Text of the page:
Genetics - 93


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Project Leader and Principal UC Investigators

David J. Mackill Research Geneticist, USDA-ARS, Department of Agronomy and Range Science, UC Davis

The promise of advanced techniques in molecular genetics is paying off with scientists "moving rapidly" toward the identification of genes for stem rot resistance and seedling vigor. A stem rot-resistant cross should be ready for evaluation within one year.

Researchers involved in this project also say the genes associated with cold tolerance won't be far behind, and selections with tolerance to rice water weevil are under scrutiny.

Last year scientists spent considerable time maintaining and evaluating potentially useful varieties. Facilitated by upgrades in their UC Davis laboratory, they obtained information from a molecular survey of US rice germplasm.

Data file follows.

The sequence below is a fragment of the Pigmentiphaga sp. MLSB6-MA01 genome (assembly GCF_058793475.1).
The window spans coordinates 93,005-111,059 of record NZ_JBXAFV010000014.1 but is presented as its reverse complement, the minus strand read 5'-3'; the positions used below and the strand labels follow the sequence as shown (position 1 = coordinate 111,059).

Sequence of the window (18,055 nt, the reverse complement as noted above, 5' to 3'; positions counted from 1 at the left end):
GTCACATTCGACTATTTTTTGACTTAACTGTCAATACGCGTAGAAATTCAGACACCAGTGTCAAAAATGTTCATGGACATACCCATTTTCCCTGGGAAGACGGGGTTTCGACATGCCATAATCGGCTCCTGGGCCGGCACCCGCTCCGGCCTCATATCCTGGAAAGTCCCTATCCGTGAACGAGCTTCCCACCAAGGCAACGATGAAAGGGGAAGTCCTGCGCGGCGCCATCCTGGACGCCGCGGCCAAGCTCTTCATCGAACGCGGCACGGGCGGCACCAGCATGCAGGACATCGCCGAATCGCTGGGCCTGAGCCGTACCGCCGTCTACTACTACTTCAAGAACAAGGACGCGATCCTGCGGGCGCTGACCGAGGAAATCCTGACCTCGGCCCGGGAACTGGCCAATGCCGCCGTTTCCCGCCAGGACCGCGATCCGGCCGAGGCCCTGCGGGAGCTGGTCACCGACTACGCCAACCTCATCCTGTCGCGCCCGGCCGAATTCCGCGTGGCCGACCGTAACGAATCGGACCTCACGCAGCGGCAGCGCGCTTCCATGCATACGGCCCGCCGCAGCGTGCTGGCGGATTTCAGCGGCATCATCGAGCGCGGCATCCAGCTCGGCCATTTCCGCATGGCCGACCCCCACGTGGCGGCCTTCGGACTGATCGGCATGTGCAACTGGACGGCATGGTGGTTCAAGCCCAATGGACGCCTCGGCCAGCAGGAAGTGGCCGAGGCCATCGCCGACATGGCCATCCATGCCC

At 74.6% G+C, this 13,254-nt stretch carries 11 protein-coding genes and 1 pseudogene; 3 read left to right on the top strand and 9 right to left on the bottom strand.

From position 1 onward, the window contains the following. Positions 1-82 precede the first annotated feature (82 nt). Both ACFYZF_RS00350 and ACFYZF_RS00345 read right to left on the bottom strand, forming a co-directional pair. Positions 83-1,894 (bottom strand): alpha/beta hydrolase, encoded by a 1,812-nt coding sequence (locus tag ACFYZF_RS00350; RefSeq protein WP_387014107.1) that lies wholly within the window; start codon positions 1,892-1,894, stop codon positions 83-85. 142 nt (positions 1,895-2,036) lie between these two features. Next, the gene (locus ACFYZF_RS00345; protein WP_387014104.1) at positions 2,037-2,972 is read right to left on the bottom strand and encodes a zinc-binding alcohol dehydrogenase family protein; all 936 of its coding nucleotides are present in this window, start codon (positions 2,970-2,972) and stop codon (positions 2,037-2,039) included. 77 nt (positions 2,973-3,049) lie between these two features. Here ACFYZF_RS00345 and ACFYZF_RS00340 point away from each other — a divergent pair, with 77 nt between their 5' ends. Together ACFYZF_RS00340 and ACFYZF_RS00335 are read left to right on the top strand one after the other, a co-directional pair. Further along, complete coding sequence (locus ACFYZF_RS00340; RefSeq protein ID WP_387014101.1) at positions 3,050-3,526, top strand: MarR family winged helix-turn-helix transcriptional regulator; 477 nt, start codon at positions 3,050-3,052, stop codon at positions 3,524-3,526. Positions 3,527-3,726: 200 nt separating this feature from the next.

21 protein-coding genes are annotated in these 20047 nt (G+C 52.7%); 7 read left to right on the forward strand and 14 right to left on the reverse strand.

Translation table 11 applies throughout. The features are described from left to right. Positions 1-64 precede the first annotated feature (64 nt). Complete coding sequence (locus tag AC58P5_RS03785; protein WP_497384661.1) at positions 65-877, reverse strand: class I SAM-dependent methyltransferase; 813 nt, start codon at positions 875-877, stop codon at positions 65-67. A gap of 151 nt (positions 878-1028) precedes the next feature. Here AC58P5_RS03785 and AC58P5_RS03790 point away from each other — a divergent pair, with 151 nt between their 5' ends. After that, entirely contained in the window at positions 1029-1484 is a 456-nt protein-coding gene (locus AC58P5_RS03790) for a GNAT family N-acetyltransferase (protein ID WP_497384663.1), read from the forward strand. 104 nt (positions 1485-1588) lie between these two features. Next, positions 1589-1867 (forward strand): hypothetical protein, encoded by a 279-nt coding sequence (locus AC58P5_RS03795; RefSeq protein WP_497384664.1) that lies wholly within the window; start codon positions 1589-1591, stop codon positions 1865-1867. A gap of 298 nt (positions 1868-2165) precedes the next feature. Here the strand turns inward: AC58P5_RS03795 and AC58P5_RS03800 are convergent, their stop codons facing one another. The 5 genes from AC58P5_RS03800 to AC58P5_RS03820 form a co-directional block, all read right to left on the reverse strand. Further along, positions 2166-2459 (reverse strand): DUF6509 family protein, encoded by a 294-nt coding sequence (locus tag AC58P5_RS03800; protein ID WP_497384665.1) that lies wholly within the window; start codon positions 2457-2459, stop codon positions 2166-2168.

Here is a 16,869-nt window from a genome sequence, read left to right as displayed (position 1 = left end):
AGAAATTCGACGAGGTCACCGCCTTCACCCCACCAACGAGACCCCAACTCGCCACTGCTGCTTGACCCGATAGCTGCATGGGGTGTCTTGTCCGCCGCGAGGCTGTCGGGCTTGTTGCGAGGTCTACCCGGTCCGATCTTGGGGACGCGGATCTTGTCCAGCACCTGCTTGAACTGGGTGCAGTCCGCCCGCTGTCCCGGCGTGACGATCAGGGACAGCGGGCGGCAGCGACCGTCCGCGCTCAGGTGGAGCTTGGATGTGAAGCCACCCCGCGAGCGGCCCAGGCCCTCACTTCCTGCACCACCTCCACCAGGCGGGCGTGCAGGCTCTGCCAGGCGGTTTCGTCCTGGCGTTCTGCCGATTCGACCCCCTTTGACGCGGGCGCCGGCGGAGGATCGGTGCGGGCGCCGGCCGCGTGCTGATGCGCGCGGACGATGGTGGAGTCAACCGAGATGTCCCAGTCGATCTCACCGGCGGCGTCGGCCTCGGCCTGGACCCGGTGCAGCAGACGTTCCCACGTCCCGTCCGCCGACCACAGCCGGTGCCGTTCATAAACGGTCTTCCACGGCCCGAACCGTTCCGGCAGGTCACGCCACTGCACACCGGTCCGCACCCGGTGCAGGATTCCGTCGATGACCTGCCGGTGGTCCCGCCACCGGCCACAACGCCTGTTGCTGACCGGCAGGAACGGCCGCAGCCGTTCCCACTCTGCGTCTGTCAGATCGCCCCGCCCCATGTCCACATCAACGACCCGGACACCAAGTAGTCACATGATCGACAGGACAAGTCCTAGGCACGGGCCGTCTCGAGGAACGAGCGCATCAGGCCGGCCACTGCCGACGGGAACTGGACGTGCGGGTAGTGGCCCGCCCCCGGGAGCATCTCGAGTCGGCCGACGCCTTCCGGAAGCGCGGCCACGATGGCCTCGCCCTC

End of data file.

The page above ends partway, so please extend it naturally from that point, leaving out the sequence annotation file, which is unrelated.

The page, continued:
Hybrid rice production remains a distant goal for California. While scientists acknowledge "considerable bottlenecks" exist, the potential yield increase from "heterosis" warrants continued research. Progress in other locations indicates that hybrid varieties may soon be a reality outside of China.

Geneticists have begun to develop the tools necessary to increase rice yields through hybrid rice. These include transferring of cytoplasmic male sterility (CMS), the restorer gene and wide compatibility into California varieties and evaluation and further development of photoperiod-sensitive genetic male sterile lines. In 1994 CMS lines in California breeding material will be available and their application in hybrid seed production will be studied.

Crosses for transferring the restorer gene have been made but further backcrosses to appropriate cultivars are needed.

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